By Dr. Seth LaFlamme
As a man, I can only pretend to fully understand what it’s like: to go to the store, only to leave without the one thing you went there for; or to have to have everything written down or else it’s gone forever. To lose the sharpness of the mind you have come to count on your whole life. Sounds like a real bear.
If you think about it, though, this would be a real hamper to survival for both mom and baby. If mom couldn’t think quickly when a sabre toothed tiger was coming in fast, both would be dinner instead of flourishing happy alive humans. So perhaps ‘mommy brain” is not what nature intended, but something else.
Being the science geek I am, as I was reading “Grain Brain” by Dr. David Perlmutter (mind blowing), something he wrote really stuck with me. I’m paraphrasing, but the brain is mostly fat (~60 by weight) and 25% of that weight is cholesterol. The references in his book are a mile thick, and I’m not going to turn this into a research paper.
The Brain is mostly fat….hmmm.
Cholesterol aside (you’ve got to read his book), it got me thinking about Omega 3’s, which are an essential fat (meaning your body has a hard time making it) and another large percentage of the brain. Particularly, DHA which is the stuff myelin is made of (the stuff that coats your nerves so they can work correctly and quickly), which comprises about 15% of the brain’s total fat content. DHA is vital for speedy and proper brain and nerve function.
This got me wondering: if mom’s diet is deficient in DHA, where does the baby get it?
From healingourchildren.net I found this elegant summary:
You may have heard the folk wisdom that during pregnancy the baby will take what the baby needs from the mother's body. While it's easy to brush off this statement as untrue, it is actually partially true. If the mother is not getting proper nutrients during pregnancy, the baby will actually "steal" the nutrients she has stored in her glands, bones, and muscles, depleting the mother's limited supply of such nutrients.
For instance, a mother who is not getting enough calcium during pregnancy is probably not going to have a brittle-boned baby. Instead, the baby is going to leach its necessary calcium supply directly from its mother's body, which will leave the mother with weaker bones and a much higher risk of developing conditions like osteoporosis in the future.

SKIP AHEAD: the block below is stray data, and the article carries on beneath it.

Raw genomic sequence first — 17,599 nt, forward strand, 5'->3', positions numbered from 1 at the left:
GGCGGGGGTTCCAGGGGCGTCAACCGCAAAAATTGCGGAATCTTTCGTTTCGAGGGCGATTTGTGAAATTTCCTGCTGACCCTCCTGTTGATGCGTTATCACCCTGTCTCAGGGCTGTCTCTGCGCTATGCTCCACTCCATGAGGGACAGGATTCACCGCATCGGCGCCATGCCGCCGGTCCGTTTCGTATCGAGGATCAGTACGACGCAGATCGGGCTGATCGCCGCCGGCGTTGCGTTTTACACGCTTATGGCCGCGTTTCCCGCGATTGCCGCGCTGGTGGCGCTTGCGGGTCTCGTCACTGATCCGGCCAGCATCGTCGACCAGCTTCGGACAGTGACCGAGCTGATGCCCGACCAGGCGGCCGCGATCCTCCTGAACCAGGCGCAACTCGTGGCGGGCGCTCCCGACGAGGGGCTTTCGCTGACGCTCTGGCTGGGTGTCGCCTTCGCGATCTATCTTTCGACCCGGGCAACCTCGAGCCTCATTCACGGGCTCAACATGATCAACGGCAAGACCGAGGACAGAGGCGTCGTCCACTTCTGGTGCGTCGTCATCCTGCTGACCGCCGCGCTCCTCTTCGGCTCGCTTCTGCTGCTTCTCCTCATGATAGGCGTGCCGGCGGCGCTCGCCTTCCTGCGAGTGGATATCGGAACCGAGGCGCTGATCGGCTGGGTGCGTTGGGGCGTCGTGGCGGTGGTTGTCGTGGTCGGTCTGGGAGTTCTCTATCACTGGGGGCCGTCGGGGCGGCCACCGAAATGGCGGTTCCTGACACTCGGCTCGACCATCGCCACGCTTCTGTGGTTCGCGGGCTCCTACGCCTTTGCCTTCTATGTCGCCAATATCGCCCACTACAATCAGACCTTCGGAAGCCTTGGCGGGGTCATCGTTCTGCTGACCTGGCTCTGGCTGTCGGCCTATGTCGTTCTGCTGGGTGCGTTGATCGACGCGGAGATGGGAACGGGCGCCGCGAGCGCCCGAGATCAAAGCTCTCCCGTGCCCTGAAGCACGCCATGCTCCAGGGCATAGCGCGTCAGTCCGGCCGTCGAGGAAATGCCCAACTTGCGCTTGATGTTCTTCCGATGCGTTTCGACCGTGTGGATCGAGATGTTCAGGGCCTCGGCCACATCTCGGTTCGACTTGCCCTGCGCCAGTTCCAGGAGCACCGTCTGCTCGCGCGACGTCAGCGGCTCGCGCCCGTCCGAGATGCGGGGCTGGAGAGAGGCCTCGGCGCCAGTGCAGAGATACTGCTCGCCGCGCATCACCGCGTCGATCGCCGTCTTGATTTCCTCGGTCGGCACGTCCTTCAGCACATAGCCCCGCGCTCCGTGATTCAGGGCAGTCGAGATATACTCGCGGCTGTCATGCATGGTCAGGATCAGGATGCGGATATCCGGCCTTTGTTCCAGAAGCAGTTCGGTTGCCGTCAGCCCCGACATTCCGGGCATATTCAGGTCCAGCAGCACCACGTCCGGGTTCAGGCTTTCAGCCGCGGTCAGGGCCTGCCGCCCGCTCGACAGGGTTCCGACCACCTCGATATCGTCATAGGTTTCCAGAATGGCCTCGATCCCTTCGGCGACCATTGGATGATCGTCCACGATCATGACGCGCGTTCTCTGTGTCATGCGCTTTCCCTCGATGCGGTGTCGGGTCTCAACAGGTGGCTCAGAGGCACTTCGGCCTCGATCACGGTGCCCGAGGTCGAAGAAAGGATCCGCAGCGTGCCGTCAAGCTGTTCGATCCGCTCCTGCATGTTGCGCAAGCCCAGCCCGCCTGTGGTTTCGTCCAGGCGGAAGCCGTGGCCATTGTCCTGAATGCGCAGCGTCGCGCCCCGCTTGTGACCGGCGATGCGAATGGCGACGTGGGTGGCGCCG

So Baby is the new generation. Mom’s biological priority is to ensure Baby GETS what Baby NEEDS at ANY COST. If a baby can leach calcium or iron from the mother’s body, what about DHA?
From a study published in Reviews in Obstetrics & Gynecology indexed in PubMed called Omega-3 Fatty Acids and Pregnancy by Coletta et al: “Omega- 3 fatty acids are transferred from the mother to the fetus during pregnancy, thereby depleting maternal stores.” And according to Dr. Serallach, another expert in prenatal and postnatal nutrition, “On average, a mom’s brain shrinks 5 percent in the prenatal period, as it supports the growth of the baby.”
Holy Cow! And what is the effect of all this?
From good ol’ Wikipedia (The Docosohexaenoic Acid page): “DHA deficiency is associated with cognitive decline.” Furthermore, “DHA levels are reduced in the brain tissue of severely depressed patients.”
WHOA! Mommy brain and postpartum depression? Talk about killing two birds with one stone!
So, there are all the links: Baby takes what baby needs. Baby needs LOTS of DHA to build a healthy brain. There is LOTS of DHA in mommy’s brain. If mommy isn’t eating DHA, baby will get what baby needs…seemingly, in this case, from MOMMY”S BRAIN. Mommy is left with Mommy Brain. Sound like a zombie movie at this point? I know many moms who would certainly say it feels like one.
Listen, this is not a peer-reviewed research paper. This blog post is merely a thought experiment that turned into something more. It really looks like there’s something to this.
How much DHA per day? Experts differ in their recommendations, but anywhere from 300-890 mg seem to be the range. Since there’s no drawback to higher levels, I would stick with a higher number.
Which one? There are scads of brands to choose from. I wouldn’t go with the off brand from the local discount store. After a lot of research, we have determined the very best in the business to be Nordic Naturals, which is what we carry in our office (and we carry their top pharmaceutical grade product). It’s what we recommend and what we take ourselves. Now we have another reason why! So you can get it right here.
Is this a cure to mommy brain? No. Are there compelling links suggesting getting your DHA would be a REALLY good idea? Emphatically yes.
If you’re pregnant, thinking of becoming pregnant, or are still struggling to get your mental chops back, getting enough DHA is a really good idea. And who knows? Maybe you’ll start remembering what you went into the kitchen for, or that Tommy’s baseball game got rescheduled for Sunday. Or maybe, just maybe, you’ll remember that mommy can’t take care of anybody if she doesn’t take care of herself first and get your butt back to your favorite chiropractor for nervous system reboot STAT J
Either way, I hope you enjoyed the ride and got a little food for thought.
Happy clearer thinking!
By Dr. Seth LaFlamme
The skies are gray, the sidewalks are slick and the front steps are caked with ice. Yup, it’s slip and fall season again.
Many of us hit the slushy puddle, pop back up and keep going, hoping nobody saw us. Of course the wet butt gives us away.